On June 5, 2014 when the ECB officially announced that the rate on its deposit facility would go negative, we posted “NIRP Has Arrived: Europe Officially Enters The “Monetary Twilight Zone.” However, while NIRP has already led to a dramatic upheaval across Europe’s economies as a result of a perfectly “unexpected” surge in the savings (as we warned would happen last October, and as the WSJ “discovered” last week) one key aspect of this “zone” was missing for the past two years: banks charging negative rates to ordinary, retail depositors.
However, after a two year wait, this final piece of the NIRP puzzle was revealed when earlier this week, Raiffeisen Gmund am Tegernsee, a German cooperative savings bank in the Bavarian village of Gmund am Tegernsee, with a population 5,767, finally gave in to the ECB’s monetary repression, and announced it’ll start charging retail customers to hold their cash.
Starting September, for savings in excess of €100,000 euros, the community’s Raiffeisen bank will charge a 0.4% rate. That represents the first direct pass through of the current level of the ECB’s negative deposit rate on to retail depositors.
H/t reader squodgy:
“The vultures gather….”
It was a perfect gift to a desperate market. All that was needed was a gentle hint that Italy’s troubled banks and their bondholders might not be hung out to dry. A “public backstop” for Italy’s weakest lenders would be a “very useful” measure in these “exceptional times,” ECB President Mario Draghi said.
Most Italian and European bank stocks surged.
The ECB is the second member of the institutional triad formerly known as the Troika to have called for a taxpayer funded bailout of Italy’s banking system. Earlier this month the IMF used its article IV consultation – an annual economic and financial health check – to warn of “global spillovers” from a full-blown Italian banking crisis, “given Italy’s systemic weight.”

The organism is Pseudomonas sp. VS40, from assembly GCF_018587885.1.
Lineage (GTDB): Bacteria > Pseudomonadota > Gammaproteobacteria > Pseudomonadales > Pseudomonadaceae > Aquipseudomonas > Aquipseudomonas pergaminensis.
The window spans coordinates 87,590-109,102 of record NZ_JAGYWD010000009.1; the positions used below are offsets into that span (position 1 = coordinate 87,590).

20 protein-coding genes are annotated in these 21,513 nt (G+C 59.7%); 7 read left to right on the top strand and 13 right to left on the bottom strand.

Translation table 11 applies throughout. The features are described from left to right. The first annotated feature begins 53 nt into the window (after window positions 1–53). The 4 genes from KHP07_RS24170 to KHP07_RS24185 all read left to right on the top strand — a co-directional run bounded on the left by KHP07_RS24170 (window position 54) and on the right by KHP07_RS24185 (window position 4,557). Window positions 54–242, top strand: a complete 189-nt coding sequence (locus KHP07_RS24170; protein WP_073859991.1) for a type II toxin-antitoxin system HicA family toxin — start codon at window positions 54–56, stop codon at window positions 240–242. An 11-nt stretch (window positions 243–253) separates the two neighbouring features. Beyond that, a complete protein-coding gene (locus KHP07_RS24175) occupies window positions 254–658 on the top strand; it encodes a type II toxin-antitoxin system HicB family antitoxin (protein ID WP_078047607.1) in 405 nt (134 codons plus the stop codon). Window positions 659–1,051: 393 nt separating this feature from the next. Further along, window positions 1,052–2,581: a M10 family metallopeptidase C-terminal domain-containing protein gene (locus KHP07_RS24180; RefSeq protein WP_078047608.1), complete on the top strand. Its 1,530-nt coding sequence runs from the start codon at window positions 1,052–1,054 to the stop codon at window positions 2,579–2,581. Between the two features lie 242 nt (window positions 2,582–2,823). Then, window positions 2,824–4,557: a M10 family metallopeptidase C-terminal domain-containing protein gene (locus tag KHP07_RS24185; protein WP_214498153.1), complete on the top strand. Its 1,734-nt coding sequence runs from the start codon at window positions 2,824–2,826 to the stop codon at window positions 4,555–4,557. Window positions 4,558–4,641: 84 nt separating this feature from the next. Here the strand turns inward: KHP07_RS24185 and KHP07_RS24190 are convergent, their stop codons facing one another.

Barely has the market had time to digest last week’s Brexit vote by the UK, a vote which may never actually be implemented if the “sturm und drang” campaign unleashed by the EU and the ECB on UK capital markets succeeds in changing the mind of enough “Leavers” to the point that the entire referendum is called off and Boris Johnson never triggers the Article 50 clause, and already Europe’s most financially troubled nation, Italy, is using Brexit as a pretext to unleash a €40 billion ($44 billion) bailout of its insolvent banks.
In what may be merely a peculiar case of serendipity, just last night we mentioned the name of the infamous president of Weimar Republic’s Reichsbank, Rudolf von Havenstein, in the context of the BOJ’s proud announcement that it now held more than a third of all Japanese government bonds at the end of March (so even more currently).
BOJ SAYS IT HELD 33.9% OF JGBS AT END-MARCH.
First one to 100% wins the Rudy von Havenstein economics prize
— zerohedge (@zerohedge) June 16, 2016
Well, either Citi’s Gregory Marks was following our amused observation, or in an act of odd confluence of thought invoked the spirit of Rudy von Havenstein completely independently, when overnight he unleashed a furious tirade at both negative rates and “utterly misguided” central bank policies in general and negative rates in particular in “Let’s Take Stock: The Efficacy and Merit of Negative Rates.”
The full note, which is on par with Deutsche Bank’s just as angry recent rant against the ECB, is presented in its entirety below.
Think back. Many readers have been trading for 10 or 20 years. A few have been trading for 30 or more years. What was it like the last time German 10-year bond yields went negative?
That is sort of a trick question. Most likely you were not alive, no matter how old you are.
As translated from Spanish, my friend Guru Huky posted the answer on his blog today: And the last time the German bond stood negative was …. surprise surprise.
German 10-Year Yield Since 1807